Phil Davis: 'I Think I Definitely Did Enough' to Win Against Lyoto Machida

Damon MartinContributor IAugust 4, 2013

Aug 3, 2013; Rio De Janeiro, Brazil; Phil Davis (pink shorts) celebrates after defeating Lyoto Machida (not pictured) during UFC 163 at HSBC Arena. Mandatory Credit: Jason Silva-USA TODAY Sports
Jason da Silva-USA TODAY Sports

Phil Davis walked into Brazil at UFC 163 as a decided underdog to former light heavyweight champion Lyoto Machida, but when the night was over, he walked out a victor—albeit with a cloud of controversy swirling overhead.

Davis and Machida engaged in a hotly contested battle over the course of 15 minutes with neither fighter landing any earth-shattering punches or razor-close submissions. At that point, the fight was down to a matter of inchesor in this case, takedowns.

With time winding down in Round 1 and Round 2, Davis put Machida on his back and kept him there with complete control. On the feet, Machida seemed to get the better of the exchanges, but the strikes landed were few and far between from either man.

According to FightMetric, Machida outlanded Davis 27-21 in total significant strikes throughout the three-round fight. Machida won the first and third rounds in strikes, while Davis slipped by him in the second round with eight significant strikes to the Brazilian's seven.

Davis attempted 10 takedowns, completing only two over the course of the fight, but it seems they paid off in the total scoring.

"I think I definitely did enough (to win)," Davis told Fuel TV after the fight ended. "I trust the judges. I've got to trust the judges when I lose, I've got to trust the judges when I win, they gave me the wink, they gave me the nod, so I've got to say thanks."

He knew he was walking into enemy territory by taking on Machida in his home country of Brazil, but ultimately he had to stick to his guns and just fight his fight. He says he will have a better perspective of the fight once he gets home and watches the tape, but he knows just from being in the battle with Machida that it was a close affair.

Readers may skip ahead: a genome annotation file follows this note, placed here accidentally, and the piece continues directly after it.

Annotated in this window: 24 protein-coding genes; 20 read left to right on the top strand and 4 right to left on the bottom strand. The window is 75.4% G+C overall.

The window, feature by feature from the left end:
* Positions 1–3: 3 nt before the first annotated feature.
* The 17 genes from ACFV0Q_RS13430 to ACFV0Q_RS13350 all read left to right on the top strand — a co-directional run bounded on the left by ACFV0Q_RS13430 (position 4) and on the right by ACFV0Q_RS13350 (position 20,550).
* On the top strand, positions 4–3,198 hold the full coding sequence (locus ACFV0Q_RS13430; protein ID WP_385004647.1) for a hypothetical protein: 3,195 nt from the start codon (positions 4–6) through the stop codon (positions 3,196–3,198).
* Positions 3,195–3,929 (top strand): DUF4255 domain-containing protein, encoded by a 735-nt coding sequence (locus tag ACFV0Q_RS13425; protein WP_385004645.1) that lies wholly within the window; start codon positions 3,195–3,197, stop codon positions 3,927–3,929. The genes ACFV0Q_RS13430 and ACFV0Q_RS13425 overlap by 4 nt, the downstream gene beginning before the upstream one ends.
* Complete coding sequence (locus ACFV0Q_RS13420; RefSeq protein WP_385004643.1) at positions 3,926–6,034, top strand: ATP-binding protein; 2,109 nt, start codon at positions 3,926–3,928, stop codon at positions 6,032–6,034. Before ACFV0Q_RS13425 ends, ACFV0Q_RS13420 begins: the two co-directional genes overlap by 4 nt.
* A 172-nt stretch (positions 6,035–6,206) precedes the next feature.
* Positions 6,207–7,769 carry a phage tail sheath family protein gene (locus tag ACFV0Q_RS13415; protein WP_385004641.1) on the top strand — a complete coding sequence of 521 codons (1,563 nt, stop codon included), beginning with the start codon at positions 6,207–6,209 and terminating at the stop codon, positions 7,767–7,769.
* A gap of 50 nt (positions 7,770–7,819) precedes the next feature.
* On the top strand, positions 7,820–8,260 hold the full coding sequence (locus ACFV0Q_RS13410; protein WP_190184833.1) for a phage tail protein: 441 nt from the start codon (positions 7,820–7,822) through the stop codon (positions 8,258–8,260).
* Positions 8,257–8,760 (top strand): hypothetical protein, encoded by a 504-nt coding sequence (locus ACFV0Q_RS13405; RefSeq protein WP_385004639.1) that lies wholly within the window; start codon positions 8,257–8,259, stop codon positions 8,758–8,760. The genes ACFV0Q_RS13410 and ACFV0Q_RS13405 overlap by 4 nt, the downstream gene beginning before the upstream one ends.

"Here's the thing—this is his home country, I know it was a close fight, I know that I was in there. I had fists graze my head the whole time. I know," he explained. "It's one of those things where you're so close to the action you have no idea how it looks from the outside. A lot of times I watch fights and then I go home and I'm like man that looks completely different from a first person perspective.

"I was thinking 100 percent, man this is close, please go my way."

The judges' scorecards were a mixed tally. Two judges gave Davis the first round, while all three gave him the second, which was statistically his best round.

The third round was the exact opposite of the first, with two judges giving the nod to Machida and judge Chris Watts scoring the round for Davis.

The totals still came up the same, however. All three judges had Davis ahead, 29-28.

The win marked Davis' biggest victory in the UFC to date. According to the official rankings from the UFC, he was ranked No. 7, while Machida was the No. 1 fighter at light heavyweight (behind champion Jon Jones) going into the fight. The win now puts Davis one step closer to a potential title shot, although he's going to leave that decision up to the UFC.

"That's not for me to decide. He was the No. 1 contender, he's been on top for a while, he has been promised a title shot. I can't say enough about how awesome the man is, so a win over him, I don't know where that puts me," he stated. "That's for the bosses to decide."

Damon Martin is a Featured Columnist for Bleacher Report.